Move to remember the chess great

by ChessBase
2/4/2006 – He took the chess world by storm at 22, coming out of nowhere to win one of the top tournaments in the world. Chess specialists rank him as one of the top three Americans ever to play the game, alongside the great Bobby Fischer, and they still obsess over what he might have accomplished if not for his premature death, at 33, from syphilis. Boston Globe article.

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In Somerville, where Harry Nelson Pillsbury was born in 1872, he and his brief, remarkable career are long forgotten. One of his fans. Paul MacInnis, a 50-year-old salesman and amateur chess player from Andover, says he will not rest until the chess great is appropriately honored. Pillsbury will be memorialized with two bronze plaques by June 17, the 100th anniversary of his death. Ideally one would be placed at the site of the 19th-century school the chess player attended, near the Winter Hill Community School, and another, with the permission of the current owners, would identify the house where he was born.

If the recognition raises Pillsbury's profile, the chess great would take his place among a relatively small group of well-known figures born in Somerville, including football player Howie Long and Bobby ''Boris" Pickett, the composer who wrote the 1960s hit ''Monster Mash."

Full Boston Globe article

Short biography

Harry Nelson Pillsbury was born on December 5, 1872, in Somerville, Massachusetts. At the age of 16 he started playing chess, and two years later was beating the best players in the city. In April 1892, Pillsbury played a match against World Champion Wilhelm Steinitz, who gave the 20-year-old. Pillsbury won 2:1. Soon he was challenging top players in New York. In 1897 (until his death) he won the United States Chess Championship.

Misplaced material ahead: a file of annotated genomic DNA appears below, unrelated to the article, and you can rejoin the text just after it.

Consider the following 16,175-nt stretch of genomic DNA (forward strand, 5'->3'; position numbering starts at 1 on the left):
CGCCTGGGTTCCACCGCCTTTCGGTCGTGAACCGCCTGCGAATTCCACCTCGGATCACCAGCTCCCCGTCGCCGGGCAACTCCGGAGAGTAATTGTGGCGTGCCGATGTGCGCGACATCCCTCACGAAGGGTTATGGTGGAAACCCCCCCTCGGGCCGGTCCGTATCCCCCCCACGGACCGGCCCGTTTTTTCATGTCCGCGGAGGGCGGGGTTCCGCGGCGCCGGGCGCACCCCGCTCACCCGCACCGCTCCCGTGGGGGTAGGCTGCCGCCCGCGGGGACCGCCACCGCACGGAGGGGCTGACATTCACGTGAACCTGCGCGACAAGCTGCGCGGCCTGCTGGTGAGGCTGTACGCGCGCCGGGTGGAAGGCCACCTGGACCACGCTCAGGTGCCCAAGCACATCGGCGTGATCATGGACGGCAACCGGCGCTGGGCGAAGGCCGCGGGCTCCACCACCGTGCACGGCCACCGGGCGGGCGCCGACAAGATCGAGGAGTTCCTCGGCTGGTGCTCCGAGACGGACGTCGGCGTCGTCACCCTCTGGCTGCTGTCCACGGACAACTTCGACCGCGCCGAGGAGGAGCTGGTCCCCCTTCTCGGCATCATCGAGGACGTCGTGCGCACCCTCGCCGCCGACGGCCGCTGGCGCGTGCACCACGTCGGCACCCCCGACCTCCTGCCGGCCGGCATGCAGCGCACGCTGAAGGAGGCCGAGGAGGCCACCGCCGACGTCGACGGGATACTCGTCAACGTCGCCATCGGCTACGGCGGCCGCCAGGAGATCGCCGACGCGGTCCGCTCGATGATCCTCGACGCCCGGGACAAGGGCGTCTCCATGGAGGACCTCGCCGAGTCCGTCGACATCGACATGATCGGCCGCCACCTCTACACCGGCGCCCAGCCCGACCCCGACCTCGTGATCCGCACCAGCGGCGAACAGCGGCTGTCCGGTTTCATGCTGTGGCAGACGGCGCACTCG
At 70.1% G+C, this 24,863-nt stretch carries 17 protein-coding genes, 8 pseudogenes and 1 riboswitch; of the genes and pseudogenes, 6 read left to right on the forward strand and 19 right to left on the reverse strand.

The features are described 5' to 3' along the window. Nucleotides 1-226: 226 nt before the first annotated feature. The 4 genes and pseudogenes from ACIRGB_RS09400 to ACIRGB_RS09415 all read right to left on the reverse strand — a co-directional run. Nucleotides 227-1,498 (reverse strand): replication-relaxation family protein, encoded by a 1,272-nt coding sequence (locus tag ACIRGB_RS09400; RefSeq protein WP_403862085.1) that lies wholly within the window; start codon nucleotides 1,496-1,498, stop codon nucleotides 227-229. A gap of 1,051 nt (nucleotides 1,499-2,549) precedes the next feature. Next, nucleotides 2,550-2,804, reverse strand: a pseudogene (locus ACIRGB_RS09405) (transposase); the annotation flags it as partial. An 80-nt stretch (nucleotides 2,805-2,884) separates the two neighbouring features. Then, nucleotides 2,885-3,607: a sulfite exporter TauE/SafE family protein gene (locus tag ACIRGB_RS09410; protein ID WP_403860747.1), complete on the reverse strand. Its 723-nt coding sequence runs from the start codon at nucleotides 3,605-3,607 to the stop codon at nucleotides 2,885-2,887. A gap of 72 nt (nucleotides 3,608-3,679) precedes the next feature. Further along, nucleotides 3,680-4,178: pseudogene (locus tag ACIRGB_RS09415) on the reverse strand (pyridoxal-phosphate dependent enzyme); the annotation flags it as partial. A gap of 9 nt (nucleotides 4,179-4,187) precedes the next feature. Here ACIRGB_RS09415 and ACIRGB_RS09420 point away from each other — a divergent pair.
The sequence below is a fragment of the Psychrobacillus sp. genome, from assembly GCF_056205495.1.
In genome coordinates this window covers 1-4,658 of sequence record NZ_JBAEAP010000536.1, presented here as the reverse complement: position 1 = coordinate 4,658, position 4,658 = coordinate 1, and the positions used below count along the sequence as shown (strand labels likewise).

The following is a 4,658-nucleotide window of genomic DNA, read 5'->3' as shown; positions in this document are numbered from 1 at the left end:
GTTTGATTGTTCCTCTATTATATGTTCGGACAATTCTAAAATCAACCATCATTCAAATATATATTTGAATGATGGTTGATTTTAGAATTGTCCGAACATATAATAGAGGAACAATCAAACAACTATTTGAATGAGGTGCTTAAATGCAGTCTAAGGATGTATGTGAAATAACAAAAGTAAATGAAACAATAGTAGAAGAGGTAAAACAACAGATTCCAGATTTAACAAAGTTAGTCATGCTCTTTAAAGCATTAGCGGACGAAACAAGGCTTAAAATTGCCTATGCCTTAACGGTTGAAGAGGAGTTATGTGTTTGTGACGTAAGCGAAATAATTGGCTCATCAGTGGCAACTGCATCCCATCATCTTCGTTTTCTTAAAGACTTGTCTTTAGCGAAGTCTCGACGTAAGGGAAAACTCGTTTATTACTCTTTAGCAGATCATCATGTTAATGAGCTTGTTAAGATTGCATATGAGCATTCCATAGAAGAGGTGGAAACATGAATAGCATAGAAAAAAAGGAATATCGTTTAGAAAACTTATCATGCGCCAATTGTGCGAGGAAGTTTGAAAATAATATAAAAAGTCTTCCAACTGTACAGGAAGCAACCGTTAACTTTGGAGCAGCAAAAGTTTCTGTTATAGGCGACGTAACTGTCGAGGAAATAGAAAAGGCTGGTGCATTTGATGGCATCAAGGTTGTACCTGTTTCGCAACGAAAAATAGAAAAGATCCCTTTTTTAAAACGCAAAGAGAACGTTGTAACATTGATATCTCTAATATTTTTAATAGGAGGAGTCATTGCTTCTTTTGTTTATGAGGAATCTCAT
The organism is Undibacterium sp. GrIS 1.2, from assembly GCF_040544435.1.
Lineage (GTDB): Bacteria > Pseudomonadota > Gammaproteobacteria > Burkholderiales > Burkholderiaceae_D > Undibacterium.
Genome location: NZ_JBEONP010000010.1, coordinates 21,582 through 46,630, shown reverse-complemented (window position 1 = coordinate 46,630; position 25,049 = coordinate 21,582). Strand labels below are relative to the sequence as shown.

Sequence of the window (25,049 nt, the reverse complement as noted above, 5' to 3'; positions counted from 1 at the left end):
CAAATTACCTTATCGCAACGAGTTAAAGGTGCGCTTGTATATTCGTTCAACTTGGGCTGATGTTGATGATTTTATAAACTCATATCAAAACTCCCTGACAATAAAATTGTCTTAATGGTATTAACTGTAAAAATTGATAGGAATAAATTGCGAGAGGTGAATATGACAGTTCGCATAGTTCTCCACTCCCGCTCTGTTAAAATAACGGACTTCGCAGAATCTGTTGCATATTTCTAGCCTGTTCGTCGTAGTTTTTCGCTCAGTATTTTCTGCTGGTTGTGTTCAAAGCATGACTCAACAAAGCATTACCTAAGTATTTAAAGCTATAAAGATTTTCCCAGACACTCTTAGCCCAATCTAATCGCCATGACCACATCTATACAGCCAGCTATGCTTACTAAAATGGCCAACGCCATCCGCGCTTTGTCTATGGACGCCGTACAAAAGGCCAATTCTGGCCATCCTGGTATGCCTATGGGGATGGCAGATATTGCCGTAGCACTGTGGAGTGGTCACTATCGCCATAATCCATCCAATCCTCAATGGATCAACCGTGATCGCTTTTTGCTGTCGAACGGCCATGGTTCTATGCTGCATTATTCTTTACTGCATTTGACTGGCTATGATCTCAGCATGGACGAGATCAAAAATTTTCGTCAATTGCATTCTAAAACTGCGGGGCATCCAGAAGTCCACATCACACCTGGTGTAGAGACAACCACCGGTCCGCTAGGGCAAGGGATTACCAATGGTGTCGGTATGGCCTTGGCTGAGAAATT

In 1895 the Brooklyn chess club sponsored his trip to play in the Hastings 1895 chess tournament, which he sensationally won, in spite of the fact that all the greatest players of the time were participating (they included reigning world champion Lasker, former world champion Steinitz and challenger Mikhail Chigorin).

Pillsbury was famous for his blindfold skills. He could play checkers and chess and a hand of whist simultaneously, while reciting a list of long words that had been shown to him for just a few seconds. In 1902 he played 21 simultaneous games against the players in the Hannover Tournament, scoring +3 =11 –7.

Unfortunately this exceptional talent suffered from poor health, and tragically succumbed to syphilis in 1906 at the age of only 33. He was buried in Laurel Hill Cemetery in Reading, MA.

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